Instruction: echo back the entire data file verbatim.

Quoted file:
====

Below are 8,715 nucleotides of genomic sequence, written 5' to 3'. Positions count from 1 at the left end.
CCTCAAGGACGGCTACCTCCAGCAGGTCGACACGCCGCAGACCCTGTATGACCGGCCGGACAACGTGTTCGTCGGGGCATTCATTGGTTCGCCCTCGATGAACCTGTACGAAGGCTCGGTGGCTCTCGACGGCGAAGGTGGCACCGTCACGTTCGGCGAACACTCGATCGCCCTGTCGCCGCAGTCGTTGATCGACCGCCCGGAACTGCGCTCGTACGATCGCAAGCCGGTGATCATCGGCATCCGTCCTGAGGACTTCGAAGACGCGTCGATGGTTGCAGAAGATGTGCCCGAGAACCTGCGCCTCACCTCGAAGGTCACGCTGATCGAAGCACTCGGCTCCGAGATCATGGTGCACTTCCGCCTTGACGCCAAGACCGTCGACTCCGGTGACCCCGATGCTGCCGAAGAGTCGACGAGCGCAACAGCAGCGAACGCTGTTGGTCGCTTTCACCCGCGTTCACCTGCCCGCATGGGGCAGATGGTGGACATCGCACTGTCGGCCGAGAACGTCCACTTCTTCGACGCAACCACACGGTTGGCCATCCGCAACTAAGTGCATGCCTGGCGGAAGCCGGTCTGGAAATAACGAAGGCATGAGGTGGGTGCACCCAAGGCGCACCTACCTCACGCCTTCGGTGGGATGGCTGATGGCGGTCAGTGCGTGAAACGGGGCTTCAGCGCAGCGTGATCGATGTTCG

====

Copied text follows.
Below are 8,715 nucleotides of genomic sequence, written 5' to 3'. Positions count from 1 at the left end.
CCTCAAGGACGGCTACCTCCAGCAGGTCGACACGCCGCAGACCCTGTATGACCGGCCGGACAACGTGTTCGTCGGGGCATTCATTGGTTCGCCCTCGATGAACCTGTACGAAGGCTCGGTGGCTCTCGACGGCGAAGGTGGCACCGTCACGTTCGGCGAACACTCGATCGCCCTGTCGCCGCAGTCGTTGATCGACCGCCCGGAACTGCGCTCGTACGATCGCAAGCCGGTGATCATCGGCATCCGTCCTGAGGACTTCGAAGACGCGTCGATGGTTGCAGAAGATGTGCCCGAGAACCTGCGCCTCACCTCGAAGGTCACGCTGATCGAAGCACTCGGCTCCGAGATCATGGTGCACTTCCGCCTTGACGCCAAGACCGTCGACTCCGGTGACCCCGATGCTGCCGAAGAGTCGACGAGCGCAACAGCAGCGAACGCTGTTGGTCGCTTTCACCCGCGTTCACCTGCCCGCATGGGGCAGATGGTGGACATCGCACTGTCGGCCGAGAACGTCCACTTCTTCGACGCAACCACACGGTTGGCCATCCGCAACTAAGTGCATGCCTGGCGGAAGCCGGTCTGGAAATAACGAAGGCATGAGGTGGGTGCACCCAAGGCGCACCTACCTCACGCCTTCGGTGGGATGGCTGATGGCGGTCAGTGCGTGAAACGGGGCTTCAGCGCAGCGTGATCGATGTTCG